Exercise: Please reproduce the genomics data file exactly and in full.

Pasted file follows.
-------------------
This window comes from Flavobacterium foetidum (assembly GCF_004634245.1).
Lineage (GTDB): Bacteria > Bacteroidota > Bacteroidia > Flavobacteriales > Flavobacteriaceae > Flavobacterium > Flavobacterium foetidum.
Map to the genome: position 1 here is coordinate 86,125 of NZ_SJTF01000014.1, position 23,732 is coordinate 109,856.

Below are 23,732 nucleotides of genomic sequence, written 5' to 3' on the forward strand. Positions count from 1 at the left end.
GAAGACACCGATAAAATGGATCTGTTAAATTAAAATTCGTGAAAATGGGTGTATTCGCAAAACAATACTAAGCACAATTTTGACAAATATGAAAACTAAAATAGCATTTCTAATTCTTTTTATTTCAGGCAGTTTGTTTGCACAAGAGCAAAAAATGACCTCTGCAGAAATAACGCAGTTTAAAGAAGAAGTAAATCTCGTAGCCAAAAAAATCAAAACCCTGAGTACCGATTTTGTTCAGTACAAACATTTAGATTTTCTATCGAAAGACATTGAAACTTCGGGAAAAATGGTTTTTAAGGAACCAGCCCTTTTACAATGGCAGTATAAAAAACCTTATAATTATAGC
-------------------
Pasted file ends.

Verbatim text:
This window comes from Flavobacterium foetidum (assembly GCF_004634245.1).
Lineage (GTDB): Bacteria > Bacteroidota > Bacteroidia > Flavobacteriales > Flavobacteriaceae > Flavobacterium > Flavobacterium foetidum.
Map to the genome: position 1 here is coordinate 86,125 of NZ_SJTF01000014.1, position 23,732 is coordinate 109,856.

Below are 23,732 nucleotides of genomic sequence, written 5' to 3' on the forward strand. Positions count from 1 at the left end.
GAAGACACCGATAAAATGGATCTGTTAAATTAAAATTCGTGAAAATGGGTGTATTCGCAAAACAATACTAAGCACAATTTTGACAAATATGAAAACTAAAATAGCATTTCTAATTCTTTTTATTTCAGGCAGTTTGTTTGCACAAGAGCAAAAAATGACCTCTGCAGAAATAACGCAGTTTAAAGAAGAAGTAAATCTCGTAGCCAAAAAAATCAAAACCCTGAGTACCGATTTTGTTCAGTACAAACATTTAGATTTTCTATCGAAAGACATTGAAACTTCGGGAAAAATGGTTTTTAAGGAACCAGCCCTTTTACAATGGCAGTATAAAAAACCTTATAATTATAGC